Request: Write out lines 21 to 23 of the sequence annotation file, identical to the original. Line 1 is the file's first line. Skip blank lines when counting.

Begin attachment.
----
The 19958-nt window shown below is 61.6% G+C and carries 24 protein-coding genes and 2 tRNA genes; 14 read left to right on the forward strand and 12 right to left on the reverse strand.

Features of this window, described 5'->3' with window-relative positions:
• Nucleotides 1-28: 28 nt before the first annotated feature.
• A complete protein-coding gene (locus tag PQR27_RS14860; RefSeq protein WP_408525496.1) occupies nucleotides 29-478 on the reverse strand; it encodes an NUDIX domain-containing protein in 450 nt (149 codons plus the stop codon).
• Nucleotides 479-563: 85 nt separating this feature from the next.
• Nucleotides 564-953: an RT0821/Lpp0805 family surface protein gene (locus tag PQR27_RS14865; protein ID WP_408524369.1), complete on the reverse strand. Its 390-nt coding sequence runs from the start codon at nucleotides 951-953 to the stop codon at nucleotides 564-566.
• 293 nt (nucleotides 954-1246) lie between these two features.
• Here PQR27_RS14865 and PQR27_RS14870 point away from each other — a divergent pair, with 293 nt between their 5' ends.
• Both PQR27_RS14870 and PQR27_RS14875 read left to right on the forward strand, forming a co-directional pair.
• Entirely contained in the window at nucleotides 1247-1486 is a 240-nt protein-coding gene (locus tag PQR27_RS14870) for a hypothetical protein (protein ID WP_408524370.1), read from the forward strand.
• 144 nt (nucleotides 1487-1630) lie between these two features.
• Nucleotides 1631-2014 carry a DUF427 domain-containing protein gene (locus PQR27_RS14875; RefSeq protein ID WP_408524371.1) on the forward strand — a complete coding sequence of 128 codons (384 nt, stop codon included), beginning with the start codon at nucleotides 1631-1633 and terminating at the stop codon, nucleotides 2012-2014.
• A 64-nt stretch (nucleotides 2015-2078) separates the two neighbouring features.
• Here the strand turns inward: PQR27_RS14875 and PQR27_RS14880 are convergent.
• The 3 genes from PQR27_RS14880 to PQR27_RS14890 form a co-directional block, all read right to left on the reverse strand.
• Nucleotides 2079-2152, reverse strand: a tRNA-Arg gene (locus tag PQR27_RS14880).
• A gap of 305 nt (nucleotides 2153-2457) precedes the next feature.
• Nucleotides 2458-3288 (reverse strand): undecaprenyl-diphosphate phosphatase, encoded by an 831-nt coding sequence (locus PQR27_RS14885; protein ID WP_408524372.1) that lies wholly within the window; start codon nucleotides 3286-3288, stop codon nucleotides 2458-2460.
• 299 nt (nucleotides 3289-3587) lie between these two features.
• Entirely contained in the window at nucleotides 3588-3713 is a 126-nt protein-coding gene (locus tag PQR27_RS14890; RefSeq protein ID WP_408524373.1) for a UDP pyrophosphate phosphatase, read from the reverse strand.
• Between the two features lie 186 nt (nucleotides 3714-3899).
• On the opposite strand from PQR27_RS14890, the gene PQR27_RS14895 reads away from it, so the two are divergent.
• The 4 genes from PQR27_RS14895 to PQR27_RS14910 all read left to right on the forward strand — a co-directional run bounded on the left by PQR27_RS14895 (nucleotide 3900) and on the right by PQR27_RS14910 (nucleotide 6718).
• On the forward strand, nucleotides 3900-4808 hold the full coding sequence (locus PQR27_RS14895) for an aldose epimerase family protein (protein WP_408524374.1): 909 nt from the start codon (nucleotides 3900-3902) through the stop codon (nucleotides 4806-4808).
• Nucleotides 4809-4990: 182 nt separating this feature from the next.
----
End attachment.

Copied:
• Between the two features lie 186 nt (nucleotides 3714-3899).
• On the opposite strand from PQR27_RS14890, the gene PQR27_RS14895 reads away from it, so the two are divergent.
• The 4 genes from PQR27_RS14895 to PQR27_RS14910 all read left to right on the forward strand — a co-directional run bounded on the left by PQR27_RS14895 (nucleotide 3900) and on the right by PQR27_RS14910 (nucleotide 6718).